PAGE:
As shown in Figure 2, the LT3750 charges the 400μF to
300V in about 0.92 seconds when the circuit is powered
from a 12V source. Note that the output current amplitude
is constant throughout the charge cycle.
Charge Small Capacitors Fast
Many devices need to provide energy to a transducer
multiple times per second, such as diagnostic equipment
and device testers. Figure 3 shows that, for the same circuit
, LTC, LT and LTM are registered trademarks of Linear Technology Corporation.
All other trademarks are the property of their respective owners.
far as the output device is concerned, the LT3750 circuit
is a current source.
OUTPUT
VOLTAGE
50V/DIV
Charge Batteries Too
Another type of system that needs a controlled current
source is a fast charger for a lead-acid battery. A fast
charger for a lead-acid battery differs from the capacitor
charging applications in that it needs to charge at high
current, but at a much lower voltage. Figure 4 shows
a circuit that charges at 6A until the lead-acid battery
potential reaches the 14V float voltage. Again, the circuit
is remarkably similar to the previous two designs—the
transformer turns ratio is now 1:1 and the R2 set resistor
has been changed to set the target float voltage to 14V.
Other float voltages may be accommodated by simply
changing R2 to the appropriate value.
CHARGING
CURRENT
500mA/DIV
DN405 F02
200ms/DIV
Figure 2. LT3750 Charges 400μF to 300V in 0.92 Seconds
OUTPUT
VOLTAGE
50V/DIV
When the battery voltage reaches 14V, the LT3750 sets
the DONE bit. This can then be used to signal the system
microcontroller, which can then enter a “trickle-charge”
mode by setting the CHARGE bit at a fixed, low frequency
interval.
CHARGING
CURRENT
200mA/DIV
DN405 F03
50μs/DIV
Figure 3. LT3750 Charges 0.1μF to 300V in 180μs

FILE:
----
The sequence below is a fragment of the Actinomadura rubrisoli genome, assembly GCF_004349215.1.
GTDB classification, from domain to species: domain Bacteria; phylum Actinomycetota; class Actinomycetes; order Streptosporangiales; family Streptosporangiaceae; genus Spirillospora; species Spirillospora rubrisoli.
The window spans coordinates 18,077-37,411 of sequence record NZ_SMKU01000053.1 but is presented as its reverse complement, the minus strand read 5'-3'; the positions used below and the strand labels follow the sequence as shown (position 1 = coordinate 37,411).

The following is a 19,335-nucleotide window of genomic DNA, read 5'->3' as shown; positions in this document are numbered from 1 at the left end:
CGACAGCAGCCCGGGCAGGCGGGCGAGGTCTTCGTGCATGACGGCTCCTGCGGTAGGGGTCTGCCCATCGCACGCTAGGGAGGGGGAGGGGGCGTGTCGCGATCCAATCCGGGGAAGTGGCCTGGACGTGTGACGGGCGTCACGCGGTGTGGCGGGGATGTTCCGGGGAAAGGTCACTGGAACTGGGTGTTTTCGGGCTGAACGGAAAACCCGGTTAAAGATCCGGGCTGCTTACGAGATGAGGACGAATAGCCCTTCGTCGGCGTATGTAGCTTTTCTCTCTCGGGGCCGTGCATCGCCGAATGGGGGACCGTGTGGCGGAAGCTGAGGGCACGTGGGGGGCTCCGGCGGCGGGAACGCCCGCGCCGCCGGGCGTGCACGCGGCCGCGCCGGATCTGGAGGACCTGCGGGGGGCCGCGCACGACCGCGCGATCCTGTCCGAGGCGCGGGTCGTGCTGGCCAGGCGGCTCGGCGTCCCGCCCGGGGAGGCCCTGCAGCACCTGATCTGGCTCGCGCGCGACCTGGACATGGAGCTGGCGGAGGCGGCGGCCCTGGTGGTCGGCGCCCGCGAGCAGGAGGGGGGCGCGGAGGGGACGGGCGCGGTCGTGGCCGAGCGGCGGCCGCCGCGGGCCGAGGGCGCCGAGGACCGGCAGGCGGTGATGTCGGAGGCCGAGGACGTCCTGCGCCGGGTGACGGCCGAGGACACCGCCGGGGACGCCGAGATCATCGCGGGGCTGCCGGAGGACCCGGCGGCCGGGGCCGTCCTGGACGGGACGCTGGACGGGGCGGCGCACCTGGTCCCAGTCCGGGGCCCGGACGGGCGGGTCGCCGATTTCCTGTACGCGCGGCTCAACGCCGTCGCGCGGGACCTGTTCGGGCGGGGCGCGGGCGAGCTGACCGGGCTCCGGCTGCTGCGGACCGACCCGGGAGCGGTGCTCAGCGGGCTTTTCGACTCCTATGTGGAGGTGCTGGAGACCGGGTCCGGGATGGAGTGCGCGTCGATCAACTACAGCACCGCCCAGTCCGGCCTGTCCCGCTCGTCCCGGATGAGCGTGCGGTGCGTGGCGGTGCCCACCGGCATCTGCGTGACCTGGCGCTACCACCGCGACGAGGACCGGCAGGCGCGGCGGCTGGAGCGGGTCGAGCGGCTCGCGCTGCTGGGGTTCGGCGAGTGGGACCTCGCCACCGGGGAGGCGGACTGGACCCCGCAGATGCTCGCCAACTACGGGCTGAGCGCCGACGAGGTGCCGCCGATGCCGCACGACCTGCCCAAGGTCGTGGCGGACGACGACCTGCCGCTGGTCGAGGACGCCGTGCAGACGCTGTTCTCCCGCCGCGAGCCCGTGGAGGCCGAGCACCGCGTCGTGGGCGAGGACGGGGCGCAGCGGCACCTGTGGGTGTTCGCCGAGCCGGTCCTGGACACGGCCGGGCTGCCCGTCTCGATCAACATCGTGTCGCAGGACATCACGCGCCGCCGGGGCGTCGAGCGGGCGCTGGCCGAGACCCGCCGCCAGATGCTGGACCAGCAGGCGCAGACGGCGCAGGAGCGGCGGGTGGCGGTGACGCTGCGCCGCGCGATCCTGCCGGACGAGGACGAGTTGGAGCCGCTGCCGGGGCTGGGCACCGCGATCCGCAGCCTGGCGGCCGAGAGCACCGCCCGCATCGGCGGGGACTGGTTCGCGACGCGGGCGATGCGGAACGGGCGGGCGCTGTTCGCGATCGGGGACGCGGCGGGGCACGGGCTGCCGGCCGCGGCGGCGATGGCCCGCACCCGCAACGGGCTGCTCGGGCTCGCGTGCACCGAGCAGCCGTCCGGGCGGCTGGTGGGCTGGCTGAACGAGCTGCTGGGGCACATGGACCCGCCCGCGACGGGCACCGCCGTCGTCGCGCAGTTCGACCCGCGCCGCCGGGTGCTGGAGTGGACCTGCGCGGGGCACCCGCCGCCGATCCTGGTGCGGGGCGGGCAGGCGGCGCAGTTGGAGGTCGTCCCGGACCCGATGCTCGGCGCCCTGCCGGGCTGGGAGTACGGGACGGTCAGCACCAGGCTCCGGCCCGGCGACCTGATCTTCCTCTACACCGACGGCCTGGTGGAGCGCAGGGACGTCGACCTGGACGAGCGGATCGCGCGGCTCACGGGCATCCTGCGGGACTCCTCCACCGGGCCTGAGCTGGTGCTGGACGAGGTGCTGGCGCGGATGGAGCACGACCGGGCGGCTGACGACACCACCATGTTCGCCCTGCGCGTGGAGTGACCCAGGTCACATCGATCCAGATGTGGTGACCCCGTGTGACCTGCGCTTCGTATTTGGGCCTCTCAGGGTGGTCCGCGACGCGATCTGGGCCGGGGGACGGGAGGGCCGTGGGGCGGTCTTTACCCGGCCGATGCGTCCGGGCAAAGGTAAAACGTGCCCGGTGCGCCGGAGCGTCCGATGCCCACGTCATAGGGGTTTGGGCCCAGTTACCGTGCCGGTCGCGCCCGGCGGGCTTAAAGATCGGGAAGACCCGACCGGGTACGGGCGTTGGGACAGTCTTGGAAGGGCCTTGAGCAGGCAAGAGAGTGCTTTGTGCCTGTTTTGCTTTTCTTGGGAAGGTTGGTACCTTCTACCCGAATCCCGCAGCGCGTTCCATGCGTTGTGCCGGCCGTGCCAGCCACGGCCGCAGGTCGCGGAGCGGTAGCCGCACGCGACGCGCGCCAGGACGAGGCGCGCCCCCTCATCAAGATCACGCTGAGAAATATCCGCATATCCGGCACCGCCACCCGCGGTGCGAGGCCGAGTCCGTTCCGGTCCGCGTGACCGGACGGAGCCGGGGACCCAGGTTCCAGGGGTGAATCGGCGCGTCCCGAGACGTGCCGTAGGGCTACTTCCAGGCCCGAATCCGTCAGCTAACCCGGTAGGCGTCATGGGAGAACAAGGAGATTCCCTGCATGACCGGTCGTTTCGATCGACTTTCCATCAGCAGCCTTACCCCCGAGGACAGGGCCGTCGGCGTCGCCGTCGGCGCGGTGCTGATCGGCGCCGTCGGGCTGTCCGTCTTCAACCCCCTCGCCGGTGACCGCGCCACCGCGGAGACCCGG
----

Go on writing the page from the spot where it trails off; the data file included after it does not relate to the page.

Conclusion
The LT3750 is an easy-to-use controller that is ideal for
applications where there is a need to charge an energy
storage device to a predetermined target voltage. Its
unique architecture allows it to be used in just about any
application where a controlled current source is needed,
with almost no limitation on the output voltage.
as in Figure 1, the LT3750 is capable of charging a 0.1μF
capacitor to 300V in just 180μs. The only change in the
circuit is the replacement of the 400μF output cap with
one that is much smaller. The performance of the circuit
is essentially the same, other than the charge time. As
T1
1:1
VTRANS
VCC
12V
C2
150μF
VCC
C1
10μF
C3
68μF
VTRANS
RVOUT
100k
D1
•
R2
29.4k
VOUT
14V
+
LEAD-ACID
BATTERY
•
43k
DONE
RDCM
LT3750
OFF ON
CHARGE
GATE
M1
SOURCE
GND
RBG
R3
2.49k
12mΩ
100pF
M1: PHILIPS PH20100S
T1: COOPER VPH5-0067
DN405 F04
Figure 4. LT3750 Battery Charger with Microcontroller Interface for Variable Current Charging
Data Sheet Download
http://www.linear.com
For applications help,
call (408) 432-1900, Ext. 2134
Linear Technology Corporation
dn405f_conv LT/TP 1206 409K • PRINTED IN THE USA
FAX: (408) 434-0507 ● www.linear.com
© LINEAR TECHNOLOGY CORPORATION 2006
1630 McCarthy Blvd., Milpitas, CA 95035-7417
(408) 432-1900
●
Similar pages